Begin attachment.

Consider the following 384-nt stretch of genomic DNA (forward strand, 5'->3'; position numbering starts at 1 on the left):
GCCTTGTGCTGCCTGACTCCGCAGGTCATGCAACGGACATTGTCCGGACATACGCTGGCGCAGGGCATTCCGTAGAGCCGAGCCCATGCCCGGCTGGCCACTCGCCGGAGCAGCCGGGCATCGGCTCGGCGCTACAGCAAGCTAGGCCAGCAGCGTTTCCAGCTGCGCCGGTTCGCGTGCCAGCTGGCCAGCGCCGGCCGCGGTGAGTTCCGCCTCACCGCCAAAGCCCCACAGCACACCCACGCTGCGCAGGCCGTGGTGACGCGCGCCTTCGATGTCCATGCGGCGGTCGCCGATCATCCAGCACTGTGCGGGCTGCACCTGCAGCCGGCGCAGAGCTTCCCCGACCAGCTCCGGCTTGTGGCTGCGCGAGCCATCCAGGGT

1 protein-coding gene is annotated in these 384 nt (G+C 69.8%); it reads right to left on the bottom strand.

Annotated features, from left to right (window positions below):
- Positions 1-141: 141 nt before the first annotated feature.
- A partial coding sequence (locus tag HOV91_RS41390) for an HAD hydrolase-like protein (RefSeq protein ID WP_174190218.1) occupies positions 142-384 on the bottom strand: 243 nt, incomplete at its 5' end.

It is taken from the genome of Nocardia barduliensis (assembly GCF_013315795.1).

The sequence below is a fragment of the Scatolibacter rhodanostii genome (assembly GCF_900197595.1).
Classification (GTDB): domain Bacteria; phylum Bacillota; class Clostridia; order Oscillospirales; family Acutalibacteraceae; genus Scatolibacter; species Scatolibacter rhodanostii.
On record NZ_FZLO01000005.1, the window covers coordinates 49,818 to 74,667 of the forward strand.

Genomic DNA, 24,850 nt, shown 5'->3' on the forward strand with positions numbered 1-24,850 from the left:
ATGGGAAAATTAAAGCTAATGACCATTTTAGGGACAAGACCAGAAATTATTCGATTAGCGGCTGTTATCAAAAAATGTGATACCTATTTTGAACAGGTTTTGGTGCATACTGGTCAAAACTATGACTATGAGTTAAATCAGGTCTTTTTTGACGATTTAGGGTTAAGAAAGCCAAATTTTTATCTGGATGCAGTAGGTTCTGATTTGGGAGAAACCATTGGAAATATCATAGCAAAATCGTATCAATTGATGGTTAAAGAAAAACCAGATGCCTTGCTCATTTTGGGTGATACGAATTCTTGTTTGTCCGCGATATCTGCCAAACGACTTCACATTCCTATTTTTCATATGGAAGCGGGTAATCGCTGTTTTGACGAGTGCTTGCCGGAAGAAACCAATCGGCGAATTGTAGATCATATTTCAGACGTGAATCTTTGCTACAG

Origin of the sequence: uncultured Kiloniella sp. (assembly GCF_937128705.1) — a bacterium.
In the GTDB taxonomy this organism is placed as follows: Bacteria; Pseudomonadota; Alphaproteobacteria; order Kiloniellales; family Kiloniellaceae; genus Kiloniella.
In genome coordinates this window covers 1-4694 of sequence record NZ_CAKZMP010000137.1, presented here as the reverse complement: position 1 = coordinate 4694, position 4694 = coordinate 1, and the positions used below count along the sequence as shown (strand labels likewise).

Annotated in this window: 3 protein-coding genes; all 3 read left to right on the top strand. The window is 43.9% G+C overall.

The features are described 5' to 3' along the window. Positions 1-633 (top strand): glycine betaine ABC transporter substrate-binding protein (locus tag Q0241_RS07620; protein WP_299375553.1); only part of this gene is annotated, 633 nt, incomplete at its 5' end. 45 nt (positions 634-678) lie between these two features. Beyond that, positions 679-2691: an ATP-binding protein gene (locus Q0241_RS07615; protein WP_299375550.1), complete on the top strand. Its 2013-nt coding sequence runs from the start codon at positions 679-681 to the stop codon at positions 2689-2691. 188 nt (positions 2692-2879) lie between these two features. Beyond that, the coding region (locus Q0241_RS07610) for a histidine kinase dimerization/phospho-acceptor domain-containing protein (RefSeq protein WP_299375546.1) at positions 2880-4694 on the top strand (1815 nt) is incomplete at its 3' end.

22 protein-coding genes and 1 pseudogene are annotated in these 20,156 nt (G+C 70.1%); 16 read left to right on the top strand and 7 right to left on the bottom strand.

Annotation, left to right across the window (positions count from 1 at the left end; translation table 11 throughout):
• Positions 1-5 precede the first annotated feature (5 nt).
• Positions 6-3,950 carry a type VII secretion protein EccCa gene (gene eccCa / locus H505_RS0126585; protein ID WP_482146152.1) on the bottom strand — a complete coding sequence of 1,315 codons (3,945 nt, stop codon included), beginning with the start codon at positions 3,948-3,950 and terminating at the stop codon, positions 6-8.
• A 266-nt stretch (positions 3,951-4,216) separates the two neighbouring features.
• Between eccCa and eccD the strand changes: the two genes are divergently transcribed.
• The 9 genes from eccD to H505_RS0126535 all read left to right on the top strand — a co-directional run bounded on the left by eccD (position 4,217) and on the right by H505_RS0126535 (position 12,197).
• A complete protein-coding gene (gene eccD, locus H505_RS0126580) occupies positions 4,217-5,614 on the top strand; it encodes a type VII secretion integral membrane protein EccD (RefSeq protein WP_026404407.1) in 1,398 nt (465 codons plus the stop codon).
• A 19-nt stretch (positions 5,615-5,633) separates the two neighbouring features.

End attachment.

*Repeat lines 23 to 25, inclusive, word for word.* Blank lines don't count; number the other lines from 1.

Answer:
• Between eccCa and eccD the strand changes: the two genes are divergently transcribed.
• The 9 genes from eccD to H505_RS0126535 all read left to right on the top strand — a co-directional run bounded on the left by eccD (position 4,217) and on the right by H505_RS0126535 (position 12,197).
• A complete protein-coding gene (gene eccD, locus H505_RS0126580) occupies positions 4,217-5,614 on the top strand; it encodes a type VII secretion integral membrane protein EccD (RefSeq protein WP_026404407.1) in 1,398 nt (465 codons plus the stop codon).